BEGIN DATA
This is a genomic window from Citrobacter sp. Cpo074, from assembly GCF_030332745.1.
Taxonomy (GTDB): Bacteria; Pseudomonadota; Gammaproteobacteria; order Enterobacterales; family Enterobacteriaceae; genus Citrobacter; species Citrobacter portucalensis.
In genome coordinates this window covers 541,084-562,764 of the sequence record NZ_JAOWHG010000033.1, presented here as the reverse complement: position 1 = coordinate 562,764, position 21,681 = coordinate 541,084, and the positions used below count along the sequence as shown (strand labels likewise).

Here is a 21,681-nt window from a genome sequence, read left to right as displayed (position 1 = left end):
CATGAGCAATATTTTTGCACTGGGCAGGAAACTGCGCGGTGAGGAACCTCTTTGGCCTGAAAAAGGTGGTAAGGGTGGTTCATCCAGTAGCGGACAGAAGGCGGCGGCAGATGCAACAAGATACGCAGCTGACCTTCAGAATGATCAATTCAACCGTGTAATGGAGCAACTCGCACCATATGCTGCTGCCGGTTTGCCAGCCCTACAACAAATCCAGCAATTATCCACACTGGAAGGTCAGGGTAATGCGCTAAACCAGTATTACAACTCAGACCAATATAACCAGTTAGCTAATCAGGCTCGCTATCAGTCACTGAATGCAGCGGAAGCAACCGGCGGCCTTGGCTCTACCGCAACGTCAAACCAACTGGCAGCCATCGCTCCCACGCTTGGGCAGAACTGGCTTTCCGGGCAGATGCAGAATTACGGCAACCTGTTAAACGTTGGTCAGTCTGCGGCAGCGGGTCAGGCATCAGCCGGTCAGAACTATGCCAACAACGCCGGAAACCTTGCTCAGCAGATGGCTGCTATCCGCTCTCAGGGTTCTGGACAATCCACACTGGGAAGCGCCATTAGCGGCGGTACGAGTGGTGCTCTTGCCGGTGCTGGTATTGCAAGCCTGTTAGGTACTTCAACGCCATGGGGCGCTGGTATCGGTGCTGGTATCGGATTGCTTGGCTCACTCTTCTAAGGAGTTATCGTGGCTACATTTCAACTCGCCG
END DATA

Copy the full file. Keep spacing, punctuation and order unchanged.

This is a genomic window from Citrobacter sp. Cpo074, from assembly GCF_030332745.1.
Taxonomy (GTDB): Bacteria; Pseudomonadota; Gammaproteobacteria; order Enterobacterales; family Enterobacteriaceae; genus Citrobacter; species Citrobacter portucalensis.
In genome coordinates this window covers 541,084-562,764 of the sequence record NZ_JAOWHG010000033.1, presented here as the reverse complement: position 1 = coordinate 562,764, position 21,681 = coordinate 541,084, and the positions used below count along the sequence as shown (strand labels likewise).

Here is a 21,681-nt window from a genome sequence, read left to right as displayed (position 1 = left end):
CATGAGCAATATTTTTGCACTGGGCAGGAAACTGCGCGGTGAGGAACCTCTTTGGCCTGAAAAAGGTGGTAAGGGTGGTTCATCCAGTAGCGGACAGAAGGCGGCGGCAGATGCAACAAGATACGCAGCTGACCTTCAGAATGATCAATTCAACCGTGTAATGGAGCAACTCGCACCATATGCTGCTGCCGGTTTGCCAGCCCTACAACAAATCCAGCAATTATCCACACTGGAAGGTCAGGGTAATGCGCTAAACCAGTATTACAACTCAGACCAATATAACCAGTTAGCTAATCAGGCTCGCTATCAGTCACTGAATGCAGCGGAAGCAACCGGCGGCCTTGGCTCTACCGCAACGTCAAACCAACTGGCAGCCATCGCTCCCACGCTTGGGCAGAACTGGCTTTCCGGGCAGATGCAGAATTACGGCAACCTGTTAAACGTTGGTCAGTCTGCGGCAGCGGGTCAGGCATCAGCCGGTCAGAACTATGCCAACAACGCCGGAAACCTTGCTCAGCAGATGGCTGCTATCCGCTCTCAGGGTTCTGGACAATCCACACTGGGAAGCGCCATTAGCGGCGGTACGAGTGGTGCTCTTGCCGGTGCTGGTATTGCAAGCCTGTTAGGTACTTCAACGCCATGGGGCGCTGGTATCGGTGCTGGTATCGGATTGCTTGGCTCACTCTTCTAAGGAGTTATCGTGGCTACATTTCAACTCGCCG